Ben Fogle, the globe-trotting BBC presenter, has revealed he took a bad trip on Friday night – when his drink was spiked with LSD in a Gloucestershire pub.
Fogle, the star of Castaway, Countryfile and Swimming with Crocodiles, had enjoyed an evening with his wife Marina at a country boozer but, when they returned to the house of the friends they were staying with, events took a sinister turn.
The presenter was settling his one-year-old daughter Iona back to sleep at around midnight when he noticed something “very strange” was happening.
“I started feeling hypersensitive and I knew something was wrong,” Fogle told the Daily Mail. “I picked my daughter up and she felt incredibly light, like a grain of rice.”
When Fogle emerged from the child’s room, matters became more serious.
“I suddenly had this compulsion to jump through a window,” he recalled. “I went back into the bedroom and asked my wife, ‘Are you feeling OK?’ She said: ‘Yeah, are you?’ and I said, ‘Look at me.’
“I was staring at her and then I just flipped and had a full-on psychotic episode. I was ranting, marching up and down, hitting walls, trying to jump out of windows. My wife ran out and had to get my friends who had to restrain me.
“I don’t like using the word, but I was acting like a stereotypical madman. I thought I was doomed, I thought I was going to die. My wife and friends kept trying to calm me down as I was threatening to hurt myself.”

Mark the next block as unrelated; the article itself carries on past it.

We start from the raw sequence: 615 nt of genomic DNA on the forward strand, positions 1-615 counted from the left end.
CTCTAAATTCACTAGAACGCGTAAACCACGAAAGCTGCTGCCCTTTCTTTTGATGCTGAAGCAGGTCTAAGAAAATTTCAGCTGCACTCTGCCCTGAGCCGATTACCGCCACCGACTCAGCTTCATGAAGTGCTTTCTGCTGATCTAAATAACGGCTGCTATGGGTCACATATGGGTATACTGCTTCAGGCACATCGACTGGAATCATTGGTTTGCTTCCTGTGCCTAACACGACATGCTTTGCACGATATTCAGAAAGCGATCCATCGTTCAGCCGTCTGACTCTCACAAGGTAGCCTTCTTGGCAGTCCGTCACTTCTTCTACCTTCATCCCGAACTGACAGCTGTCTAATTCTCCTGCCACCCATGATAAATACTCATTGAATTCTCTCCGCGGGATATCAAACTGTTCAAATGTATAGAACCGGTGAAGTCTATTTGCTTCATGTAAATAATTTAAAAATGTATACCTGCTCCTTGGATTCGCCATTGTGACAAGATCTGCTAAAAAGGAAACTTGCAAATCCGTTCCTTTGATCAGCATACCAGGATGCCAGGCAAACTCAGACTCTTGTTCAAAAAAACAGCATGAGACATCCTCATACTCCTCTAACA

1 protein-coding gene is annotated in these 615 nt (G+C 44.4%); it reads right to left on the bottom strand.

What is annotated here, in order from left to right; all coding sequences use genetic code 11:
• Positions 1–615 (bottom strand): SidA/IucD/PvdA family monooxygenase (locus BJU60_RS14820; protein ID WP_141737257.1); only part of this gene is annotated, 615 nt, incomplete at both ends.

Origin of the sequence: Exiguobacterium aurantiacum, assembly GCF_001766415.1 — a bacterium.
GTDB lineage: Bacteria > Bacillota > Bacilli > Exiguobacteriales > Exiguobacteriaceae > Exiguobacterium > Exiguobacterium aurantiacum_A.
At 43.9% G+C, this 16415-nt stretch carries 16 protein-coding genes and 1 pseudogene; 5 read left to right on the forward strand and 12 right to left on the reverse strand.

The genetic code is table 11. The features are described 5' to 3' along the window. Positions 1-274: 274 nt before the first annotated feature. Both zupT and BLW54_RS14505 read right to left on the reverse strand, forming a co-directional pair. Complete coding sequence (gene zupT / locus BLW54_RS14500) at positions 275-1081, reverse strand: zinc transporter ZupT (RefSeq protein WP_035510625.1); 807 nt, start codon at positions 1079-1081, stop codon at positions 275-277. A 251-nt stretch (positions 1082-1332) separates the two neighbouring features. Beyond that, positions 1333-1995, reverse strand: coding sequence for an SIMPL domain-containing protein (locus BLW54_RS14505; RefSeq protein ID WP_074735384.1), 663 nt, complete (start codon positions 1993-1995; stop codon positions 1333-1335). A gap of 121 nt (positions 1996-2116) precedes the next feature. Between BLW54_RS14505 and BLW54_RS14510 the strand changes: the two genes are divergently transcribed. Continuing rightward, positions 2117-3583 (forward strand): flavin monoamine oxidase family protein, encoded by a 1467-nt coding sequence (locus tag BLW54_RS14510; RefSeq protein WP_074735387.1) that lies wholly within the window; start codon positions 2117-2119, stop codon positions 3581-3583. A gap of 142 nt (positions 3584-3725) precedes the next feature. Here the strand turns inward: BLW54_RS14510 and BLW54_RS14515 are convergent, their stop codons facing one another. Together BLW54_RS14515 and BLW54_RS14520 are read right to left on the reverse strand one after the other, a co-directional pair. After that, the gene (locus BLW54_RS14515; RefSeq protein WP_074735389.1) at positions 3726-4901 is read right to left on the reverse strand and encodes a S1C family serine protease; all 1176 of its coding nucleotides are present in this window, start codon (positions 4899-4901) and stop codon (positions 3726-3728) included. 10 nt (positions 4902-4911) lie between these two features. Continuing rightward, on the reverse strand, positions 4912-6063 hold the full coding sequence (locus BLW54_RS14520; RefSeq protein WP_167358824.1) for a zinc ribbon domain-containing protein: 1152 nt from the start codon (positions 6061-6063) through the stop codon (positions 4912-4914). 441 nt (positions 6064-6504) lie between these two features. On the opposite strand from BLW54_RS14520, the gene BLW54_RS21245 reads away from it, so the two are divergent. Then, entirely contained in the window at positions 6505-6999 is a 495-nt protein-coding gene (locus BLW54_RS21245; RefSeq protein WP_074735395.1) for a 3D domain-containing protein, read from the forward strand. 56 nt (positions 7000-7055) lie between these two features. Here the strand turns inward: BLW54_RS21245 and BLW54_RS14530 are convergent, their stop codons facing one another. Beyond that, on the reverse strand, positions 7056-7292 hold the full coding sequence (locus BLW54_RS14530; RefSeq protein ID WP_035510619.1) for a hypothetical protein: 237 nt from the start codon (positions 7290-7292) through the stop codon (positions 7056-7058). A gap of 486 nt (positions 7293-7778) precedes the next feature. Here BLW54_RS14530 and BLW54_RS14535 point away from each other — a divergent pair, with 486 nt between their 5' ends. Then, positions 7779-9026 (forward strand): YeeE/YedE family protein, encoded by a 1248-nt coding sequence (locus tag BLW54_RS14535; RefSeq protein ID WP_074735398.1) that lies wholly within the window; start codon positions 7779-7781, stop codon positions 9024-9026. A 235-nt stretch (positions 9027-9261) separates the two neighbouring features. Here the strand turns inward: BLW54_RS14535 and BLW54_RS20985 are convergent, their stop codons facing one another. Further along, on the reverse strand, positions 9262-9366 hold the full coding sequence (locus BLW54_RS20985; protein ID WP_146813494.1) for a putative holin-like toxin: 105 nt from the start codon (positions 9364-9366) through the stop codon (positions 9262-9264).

The 39-year-old, who said he had drunk no more than half a bottle of wine at the pub and has never deliberately taken mind-altering drugs, went on: “It was like having an out-of-body experience. It was really upsetting because my wife had to see all of this. They had to lock the doors. I wanted to throw myself on a glass table and through a window.”
Fogle described how his acid experience went through several distinct phases. After the initial fearful, raging period, the mashed presenter became more entertaining: “I started doing very strange walks, like the Ministry of Funny Walks. It went from scary to comical. I was trying to get into bags.
“I was 100 per cent out of my normal character,” Fogle clarified.
By the time paramedics arrived, the rollercoaster of perception had moved on and Fogle had entered a mellower state of mind. “The whole experience took a different shift and it went from this aggressive episode into what I’d call a spacey moment,” he said.
“In the ambulance they were saying to my wife: he must be on some sort of drugs.”
Fogle, whose behaviour was erratic for around six hours, spent 12 hours in A&E and, although the hospital to which he was taken did not perform a toxicology test, he told the Mail he had concluded LSD was the culprit. Three further days of tests have revealed no neurological or psychological problems.
“I’ve spent the last few days genuinely worrying that I was going crazy,” Fogle said. “When you go through this and don’t know why, you start questioning your sanity. But five doctors have now concluded it was almost certainly drugs.”
Fogle said his eyes had been opened to the seriousness of drinks being spiked: “What I’ve realised from my experience is that drink spiking is a big thing.”
So what would happen were he to meet the person responsible? “I might stare at you for a while but I would forgive you. I just want to know what you put into my drink and into my body.”